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April 11, 2006

Trivia Ranting

Layoffs as a Stock Booster

I came upon yet another news article saying, essentially, the best way to improve an ailing company's stock price (hence value) is to lay off employees. It seems to be "conventional wisdom" in the quarterly profit driven business world. This is stupid.

What are the ways to increase profit? Cut costs, or increase productivity. The easiest, and sleaziest, is to cut headcount - a layoff - to reduce costs. The low end employees are shoved out the door. Problem is, when you do that, you also cut productivity. The workers that are usually cut are the ones actually engaged in producing product! Do this too many times, and you have only a pathetic shell of a company, inhabited by lots of entrenched managers and no one with any spark of creativity left.

Now, if you really want to cut costs by reducing overhead, you don't cut production staff, you cut executive staff! Eliminating one $5, VP is the equivalent of sacking 1 $5, widget makers! But it doesn't look "good" to Wall Street anal-ists if you just chop dollars, not lots of bodies.

Other cost cutting measures might work just as well, but aren't as flashy. Like, say, tying executive salaries to profitability. If the company doesn't make money, the CEO only gets $8,/year, and no stock. Essentially, put executives on commission - no profit or no growth in the year, no bonus. Cutting jobs to boost profit is "ungrowth", so even if there is an increase in profit, they get docked for shrinking the company. You could also reduce the amount of travel allowed, and stop catering lunches for meetings.

You also could increase productivity, but that involves real, long term, effort. You need to analyse your processes, find the inefficiencies, and encourage all of your employees to come up with "a better way to build a mousetrap". You need to be willing to experiment, and pilot test your solutions. But this isn't a quarterly process, so it doesn't play well to Wall Street.

Buzzwords and Hype

We've all heard/read it. Phrases like "User Generated Content", "Web 2.", "Interactive Network", "Blended Multimedia Content", and other such cruft get thrown around by marketing people, and picked up by astroturf bloggers (people who just regurgitate press releases). A large number of these terms are either redundant, or oxymorons.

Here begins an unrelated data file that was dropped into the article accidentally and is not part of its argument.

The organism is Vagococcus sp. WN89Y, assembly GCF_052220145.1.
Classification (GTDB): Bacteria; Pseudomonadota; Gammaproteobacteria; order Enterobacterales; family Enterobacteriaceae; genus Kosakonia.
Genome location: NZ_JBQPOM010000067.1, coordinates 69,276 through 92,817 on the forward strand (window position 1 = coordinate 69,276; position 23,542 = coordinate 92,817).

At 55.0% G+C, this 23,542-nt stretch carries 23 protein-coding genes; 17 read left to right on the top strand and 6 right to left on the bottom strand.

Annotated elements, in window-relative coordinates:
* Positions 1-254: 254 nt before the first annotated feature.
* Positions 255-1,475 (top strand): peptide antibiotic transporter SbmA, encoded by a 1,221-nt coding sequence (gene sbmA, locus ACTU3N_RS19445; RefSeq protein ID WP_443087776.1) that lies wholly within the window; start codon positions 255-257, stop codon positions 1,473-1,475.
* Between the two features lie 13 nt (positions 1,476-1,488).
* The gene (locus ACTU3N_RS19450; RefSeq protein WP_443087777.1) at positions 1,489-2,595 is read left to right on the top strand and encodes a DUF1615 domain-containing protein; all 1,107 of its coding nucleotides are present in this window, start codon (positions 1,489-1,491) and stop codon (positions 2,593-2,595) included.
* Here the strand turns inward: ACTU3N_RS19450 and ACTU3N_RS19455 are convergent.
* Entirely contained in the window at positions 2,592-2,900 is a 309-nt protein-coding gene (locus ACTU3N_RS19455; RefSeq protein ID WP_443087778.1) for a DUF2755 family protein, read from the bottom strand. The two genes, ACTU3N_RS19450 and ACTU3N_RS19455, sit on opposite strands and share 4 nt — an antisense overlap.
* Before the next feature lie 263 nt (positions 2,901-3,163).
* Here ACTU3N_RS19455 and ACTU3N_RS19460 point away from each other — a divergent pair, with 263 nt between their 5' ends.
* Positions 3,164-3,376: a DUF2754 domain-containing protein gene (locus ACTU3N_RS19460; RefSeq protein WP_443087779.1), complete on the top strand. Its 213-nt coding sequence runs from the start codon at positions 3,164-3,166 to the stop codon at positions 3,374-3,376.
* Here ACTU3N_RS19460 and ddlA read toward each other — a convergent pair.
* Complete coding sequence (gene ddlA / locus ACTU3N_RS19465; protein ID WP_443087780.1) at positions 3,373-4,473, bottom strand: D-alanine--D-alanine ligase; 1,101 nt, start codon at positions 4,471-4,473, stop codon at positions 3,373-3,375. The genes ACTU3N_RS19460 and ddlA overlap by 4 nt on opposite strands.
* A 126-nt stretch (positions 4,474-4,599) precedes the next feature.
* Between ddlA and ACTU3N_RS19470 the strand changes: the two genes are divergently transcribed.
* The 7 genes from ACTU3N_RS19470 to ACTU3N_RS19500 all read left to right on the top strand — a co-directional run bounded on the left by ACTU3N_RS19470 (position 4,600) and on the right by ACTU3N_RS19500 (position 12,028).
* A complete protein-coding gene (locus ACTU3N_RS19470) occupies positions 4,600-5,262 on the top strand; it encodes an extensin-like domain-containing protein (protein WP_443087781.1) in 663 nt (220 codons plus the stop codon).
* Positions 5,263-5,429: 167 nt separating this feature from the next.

Reading some blogs is like reading some advertising flak's rough draft - all fat, no meat. Pompous, at best. I swear some of these idiots post just to see their drivel in print, and since they have nothing real to say, just spew the same crap they read elsewhere!

Mind you, the only area worse than the tech sector on this is the political blogosphere. One "big name" dittohead regurgitates some think-tank's propaganda, and all of the other similar dittoheads echo it. I guess these twits think that if you say the same thing a magic number of times, it must thereby be true. Sorry, guys, up is still up, down is still down, and calling lies "truth" does not make it any less a lie.

Now, I admit, it isn't possible to come up with something "original" or "profound" every day. I can't. On the other hand, I don't post every day. I don't tend to post unless I think I have something real to say. (You may not agree with my assessment, but that's expected.) Maybe if this was a group blog, with lots of contributors, it would have a daily post with decent content. But it doesn't.

So, if you really want profound, real insight, don't read hype sites. Take everything you read on somebody's blog with a big grain of salt, and run away when it reads like marketing puffery or propaganda. Your brain and sanity will thank you.

Posted by ljl at April 11, 2006 11: AM